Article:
Report on Ambae (Vanuatu) — 29 December-4 January 2022
Smithsonian / US Geological Survey Weekly Volcanic Activity Report,
29 December-4 January 2022
Managing Editor: Sally Kuhn Sennert
Please cite this report as:
Global Volcanism Program, 2021. Report on Ambae (Vanuatu). In: Sennert, S K (ed.), Weekly Volcanic Activity Report, 29 December-4 January 2022. Smithsonian Institution and US Geological Survey.
15.389°S, 167.835°E; summit elev. 1496 m
All times are local (unless otherwise noted)
The Vanuatu Meteorology and Geo-Hazards Department (VMGD) stated that ash-and-gas plumes from Ambae had recently become more noticeable and that residents had reported minor ashfall on roofs and crops. Webcam images showed ash plumes drifting ENE at 1730 and 1830 on 2 January. At 0600 on 3 January an ash-and-steam plume rose 5 km, though only the lower portion of the plume contained ash. At 0730 that same day an ash plume rose almost 1.6 km. The Alert Level remained at 2 (on a scale of 0-5) and the public was warned to stay outside of the Danger Zone defined as a 2-km radius around the active vents in Lake Voui and away from drainages during heavy rains.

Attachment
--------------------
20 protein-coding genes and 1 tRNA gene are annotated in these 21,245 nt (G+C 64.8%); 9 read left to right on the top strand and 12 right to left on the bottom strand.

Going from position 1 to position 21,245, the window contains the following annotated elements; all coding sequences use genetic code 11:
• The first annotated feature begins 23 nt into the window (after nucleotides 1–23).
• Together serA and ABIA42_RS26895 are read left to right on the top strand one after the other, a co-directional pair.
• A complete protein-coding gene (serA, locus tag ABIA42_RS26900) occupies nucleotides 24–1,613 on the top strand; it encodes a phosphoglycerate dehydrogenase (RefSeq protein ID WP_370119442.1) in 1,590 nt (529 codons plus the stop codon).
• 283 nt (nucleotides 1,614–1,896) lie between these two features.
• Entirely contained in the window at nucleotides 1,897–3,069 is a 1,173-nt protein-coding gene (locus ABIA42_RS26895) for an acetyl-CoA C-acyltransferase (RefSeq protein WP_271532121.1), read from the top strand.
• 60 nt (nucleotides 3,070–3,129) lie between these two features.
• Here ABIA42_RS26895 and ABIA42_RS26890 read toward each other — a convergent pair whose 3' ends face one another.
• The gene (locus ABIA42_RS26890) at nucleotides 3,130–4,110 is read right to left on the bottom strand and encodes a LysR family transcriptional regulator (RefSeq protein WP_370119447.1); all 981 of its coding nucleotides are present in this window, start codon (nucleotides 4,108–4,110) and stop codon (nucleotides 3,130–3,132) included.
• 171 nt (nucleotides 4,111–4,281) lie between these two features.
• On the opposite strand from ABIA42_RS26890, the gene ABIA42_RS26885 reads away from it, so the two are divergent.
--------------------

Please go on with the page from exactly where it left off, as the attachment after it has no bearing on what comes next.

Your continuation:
Geological Summary. The island of Ambae, also known as Aoba, is a massive 2,500 km3 basaltic shield that is the most voluminous volcano of the New Hebrides archipelago. A pronounced NE-SW-trending rift zone dotted with scoria cones gives the 16 x 38 km island an elongated form. A broad pyroclastic cone containing three crater lakes (Manaro Ngoru, Voui, and Manaro Lakua) is located at the summit within the youngest of at least two nested calderas, the largest of which is 6 km in diameter. That large central edifice is also called Manaro Voui or Lombenben volcano. Post-caldera explosive eruptions formed the summit craters about 360 years ago. A tuff cone was constructed within Lake Voui (or Vui) about 60 years later. The latest known flank eruption, about 300 years ago, destroyed the population of the Nduindui area near the western coast.